In the Jan. 23 letter "Mr. Obama, Without Safety We Have Nothing," a reader worried whether President Barack Obama's plans to close Guantanamo and the CIA's "secret" prisons would weaken security. This question could be argued both ways, but it misses the real point.
Like many Americans, I believe that torture is morally wrong and fundamentally un-American. Recall that more than 200 years ago, the authors of the Bill of Rights forbade "cruel and unusual" punishment and more than 60 years ago, the United States endorsed the Universal Declaration of Human Rights, which states that "no one shall be subjected to torture or to cruel, inhuman or degrading treatment."
I believe the claim that "enhanced interrogation" methods exist -- methods that are somehow cruel and degrading enough to force information out of hardened terrorists, but not quite brutal enough to be called "torture" -- is just deceptive wordplay.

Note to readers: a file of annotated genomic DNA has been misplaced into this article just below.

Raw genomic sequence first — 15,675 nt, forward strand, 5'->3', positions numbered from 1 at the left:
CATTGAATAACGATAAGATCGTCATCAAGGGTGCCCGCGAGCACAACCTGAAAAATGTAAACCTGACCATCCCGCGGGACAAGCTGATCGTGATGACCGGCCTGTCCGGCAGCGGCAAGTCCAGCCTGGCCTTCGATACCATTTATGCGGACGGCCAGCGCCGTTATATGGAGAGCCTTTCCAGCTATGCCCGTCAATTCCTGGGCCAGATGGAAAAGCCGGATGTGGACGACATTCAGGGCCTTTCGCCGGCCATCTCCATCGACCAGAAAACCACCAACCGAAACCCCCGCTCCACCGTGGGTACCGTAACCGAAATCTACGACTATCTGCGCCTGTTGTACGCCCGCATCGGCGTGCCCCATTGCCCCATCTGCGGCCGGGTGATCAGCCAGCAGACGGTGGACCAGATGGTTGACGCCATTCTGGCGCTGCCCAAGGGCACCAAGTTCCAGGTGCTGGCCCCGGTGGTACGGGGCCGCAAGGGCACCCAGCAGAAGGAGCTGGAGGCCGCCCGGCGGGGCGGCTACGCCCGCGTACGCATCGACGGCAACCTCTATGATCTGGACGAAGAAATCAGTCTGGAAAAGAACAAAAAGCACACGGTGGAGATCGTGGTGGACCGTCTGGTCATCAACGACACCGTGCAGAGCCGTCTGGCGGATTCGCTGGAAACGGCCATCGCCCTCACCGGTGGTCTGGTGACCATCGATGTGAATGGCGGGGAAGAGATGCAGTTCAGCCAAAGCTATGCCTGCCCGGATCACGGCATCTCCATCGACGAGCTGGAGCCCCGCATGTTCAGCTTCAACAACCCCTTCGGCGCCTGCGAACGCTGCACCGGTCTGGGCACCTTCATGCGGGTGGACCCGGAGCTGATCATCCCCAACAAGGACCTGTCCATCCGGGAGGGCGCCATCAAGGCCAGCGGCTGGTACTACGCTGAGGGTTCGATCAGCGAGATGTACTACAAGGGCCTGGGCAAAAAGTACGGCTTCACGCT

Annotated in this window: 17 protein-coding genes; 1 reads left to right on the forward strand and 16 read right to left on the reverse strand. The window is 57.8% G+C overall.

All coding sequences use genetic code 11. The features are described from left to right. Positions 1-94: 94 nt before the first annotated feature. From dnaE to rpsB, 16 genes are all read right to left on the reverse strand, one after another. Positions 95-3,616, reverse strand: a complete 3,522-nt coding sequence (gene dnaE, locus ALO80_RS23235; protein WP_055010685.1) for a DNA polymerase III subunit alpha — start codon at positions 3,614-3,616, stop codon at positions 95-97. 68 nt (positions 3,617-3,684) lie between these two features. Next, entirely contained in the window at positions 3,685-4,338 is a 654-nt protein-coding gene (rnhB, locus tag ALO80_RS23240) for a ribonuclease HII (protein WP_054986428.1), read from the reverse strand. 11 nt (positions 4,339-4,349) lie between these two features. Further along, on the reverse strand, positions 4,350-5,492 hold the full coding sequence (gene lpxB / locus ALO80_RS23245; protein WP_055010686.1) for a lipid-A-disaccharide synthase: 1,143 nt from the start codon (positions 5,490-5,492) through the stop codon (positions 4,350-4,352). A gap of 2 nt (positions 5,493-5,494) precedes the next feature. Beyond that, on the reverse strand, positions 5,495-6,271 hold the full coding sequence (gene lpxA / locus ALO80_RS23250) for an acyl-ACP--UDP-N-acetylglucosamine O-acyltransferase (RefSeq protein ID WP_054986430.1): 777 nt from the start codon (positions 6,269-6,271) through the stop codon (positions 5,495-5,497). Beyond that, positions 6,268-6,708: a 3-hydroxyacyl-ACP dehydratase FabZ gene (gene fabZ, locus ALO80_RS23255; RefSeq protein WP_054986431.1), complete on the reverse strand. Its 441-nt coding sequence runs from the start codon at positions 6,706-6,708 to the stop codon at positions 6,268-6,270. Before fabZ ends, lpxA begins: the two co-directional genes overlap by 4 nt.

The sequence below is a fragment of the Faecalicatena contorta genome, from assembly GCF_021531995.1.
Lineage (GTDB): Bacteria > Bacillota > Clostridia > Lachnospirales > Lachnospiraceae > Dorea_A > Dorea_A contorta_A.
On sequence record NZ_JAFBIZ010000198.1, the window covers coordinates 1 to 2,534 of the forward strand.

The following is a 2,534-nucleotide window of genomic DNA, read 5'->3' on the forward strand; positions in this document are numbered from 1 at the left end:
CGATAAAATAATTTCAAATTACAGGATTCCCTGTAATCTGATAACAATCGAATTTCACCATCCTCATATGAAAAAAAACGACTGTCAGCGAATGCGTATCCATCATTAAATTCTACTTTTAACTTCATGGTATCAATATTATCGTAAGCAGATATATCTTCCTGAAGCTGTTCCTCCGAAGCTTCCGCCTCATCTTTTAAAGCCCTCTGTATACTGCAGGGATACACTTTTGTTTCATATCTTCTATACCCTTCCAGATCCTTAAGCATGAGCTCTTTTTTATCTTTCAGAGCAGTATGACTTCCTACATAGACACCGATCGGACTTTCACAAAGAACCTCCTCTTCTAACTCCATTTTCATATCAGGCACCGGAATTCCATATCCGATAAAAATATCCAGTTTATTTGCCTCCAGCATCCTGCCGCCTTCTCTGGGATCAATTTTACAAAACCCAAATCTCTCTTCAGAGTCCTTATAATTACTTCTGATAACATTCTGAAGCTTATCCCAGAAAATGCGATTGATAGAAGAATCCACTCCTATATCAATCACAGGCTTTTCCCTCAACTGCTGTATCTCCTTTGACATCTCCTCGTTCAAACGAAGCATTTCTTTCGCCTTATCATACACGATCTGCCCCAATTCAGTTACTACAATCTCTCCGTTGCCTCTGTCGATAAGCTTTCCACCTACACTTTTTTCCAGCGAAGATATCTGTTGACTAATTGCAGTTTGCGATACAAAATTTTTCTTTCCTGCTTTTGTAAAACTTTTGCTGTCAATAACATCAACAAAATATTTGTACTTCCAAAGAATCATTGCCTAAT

I know that if an action is morally wrong, it doesn't become right just because it becomes expedient. Nor does it become right just because you are frightened for your own safety -- nor even if you are frightened for the safety of your loved ones, your countrymen or others whom you love and hope to protect.
Someday, the United States has to set aside the fright and terror it fell prey to after 9/11 and return to doing what we all know to be morally right. I applaud our new president for taking the first steps in this direction.
WILLIAM W. COHEN